Creating custom exceptions is a great way to keep your error-handling code clean and organized. By creating a custom exception for each type of error, you can easily add or remove error-handling logic as needed. This also makes it easier for other developers to understand your code and make changes as necessary.

6. Use Interceptors for cross-cutting concerns

Interceptors provide a way to intercept and manipulate HTTP requests before they are handled by the route handlers. This is useful for tasks such as logging, authentication, and rate-limiting.

Interceptors can be registered globally, so that they apply to all incoming requests, or they can be registered on specific routes.

NestJS comes with a built-in logger interceptor, which logs each incoming request. You can also create your own interceptors for tasks such as authentication and rate-limiting.

Creating an interceptor is simple. Just create a class that implements the NestInterceptor interface and register it with Nest.

Here’s an example of an interceptor that authenticates users:

import { Injectable, NestInterceptor, ExecutionContext } from ‘@nestjs/common’;
import { Observable } from ‘rxjs’;

export class AuthInterceptor implements NestInterceptor {
intercept(context: ExecutionContext, call$: Observable): Observable {
const req = context.switchToHttp().getRequest();
const user = req.user;

if (!user) {
throw new Error(‘User is not authenticated’);

return call$;

7. Use Modules to organize your codebase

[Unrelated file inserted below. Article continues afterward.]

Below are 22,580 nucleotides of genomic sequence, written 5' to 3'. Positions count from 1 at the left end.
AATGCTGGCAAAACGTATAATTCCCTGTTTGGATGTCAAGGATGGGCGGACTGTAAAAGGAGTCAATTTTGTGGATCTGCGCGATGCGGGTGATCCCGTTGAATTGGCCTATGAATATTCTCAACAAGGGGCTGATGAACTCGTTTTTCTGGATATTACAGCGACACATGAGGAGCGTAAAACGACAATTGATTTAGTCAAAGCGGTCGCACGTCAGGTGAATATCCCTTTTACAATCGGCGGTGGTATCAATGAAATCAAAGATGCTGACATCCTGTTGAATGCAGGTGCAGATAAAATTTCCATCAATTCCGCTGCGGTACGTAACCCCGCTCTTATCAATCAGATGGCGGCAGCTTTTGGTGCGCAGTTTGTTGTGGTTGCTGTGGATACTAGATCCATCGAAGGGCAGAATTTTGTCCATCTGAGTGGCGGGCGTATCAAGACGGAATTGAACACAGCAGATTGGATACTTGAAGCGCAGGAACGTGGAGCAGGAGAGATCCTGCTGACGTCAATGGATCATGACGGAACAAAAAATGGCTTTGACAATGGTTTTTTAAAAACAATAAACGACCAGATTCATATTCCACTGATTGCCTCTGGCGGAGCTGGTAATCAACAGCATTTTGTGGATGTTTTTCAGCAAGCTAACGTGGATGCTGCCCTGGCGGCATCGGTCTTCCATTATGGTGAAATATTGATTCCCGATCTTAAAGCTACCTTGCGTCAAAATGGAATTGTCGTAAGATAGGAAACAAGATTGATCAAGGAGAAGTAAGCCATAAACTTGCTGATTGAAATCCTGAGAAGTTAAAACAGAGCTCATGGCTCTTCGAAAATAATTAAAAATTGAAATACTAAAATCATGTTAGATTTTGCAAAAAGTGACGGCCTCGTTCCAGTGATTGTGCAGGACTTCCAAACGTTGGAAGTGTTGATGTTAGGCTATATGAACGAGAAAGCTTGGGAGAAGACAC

Modules provide a logical way to group your code and keep your project organized. By creating modules for each feature or domain in your application, you can keep your codebase clean and maintainable.

Not only does this make it easier to find things when you need to make changes, but it also makes it simpler to test and deploy your code. When your code is organized into modules, you can easily isolate the parts of your application that you want to test or deploy.

If you’re just starting out with NestJS, you might be tempted to put all of your code in a single file. However, as your application grows, you’ll quickly realize the benefits of using modules to keep your code organized.

8. Use Providers for dependency injection

When using NestJS with TypeScript, the compiler can help ensure that the dependencies you inject are used correctly. This means that if you change the type of a dependency, the compiler will catch any errors.

However, if you use vanilla JavaScript, the compiler can’t help you, and it’s easy to make mistakes. For example, you might accidentally inject an object when you meant to inject a function.

By using providers, you can take advantage of TypeScript’s static typing to avoid these kinds of errors. In addition, providers can be registered as global, so they’re always available in your application.

9. Use Services for business logic

Services are singletons, meaning that they are instantiated only once per application. This ensures that your business logic is always consistent, regardless of how many times it’s called.

Additionally, Services can be injected into other NestJS components, such as Controllers, Providers, and Pipes. This allows you to keep your business logic decoupled from your presentation logic, making your code more modular and easier to maintain.

Finally, Services can be unit tested in isolation, without having to spin up an entire NestJS application. This makes for faster, more focused tests that are less likely to break when the underlying implementation changes.

10. Use DTOs for data transfer

DTOs help to keep your code clean and maintainable by ensuring that only the data that’s needed is transferred between objects. They also help to prevent accidentally leaking sensitive data, as well as making it easier to add validation rules.

Additionally, DTOs can be used to automatically generate documentation for your API, which is extremely helpful for both developers and consumers of your API.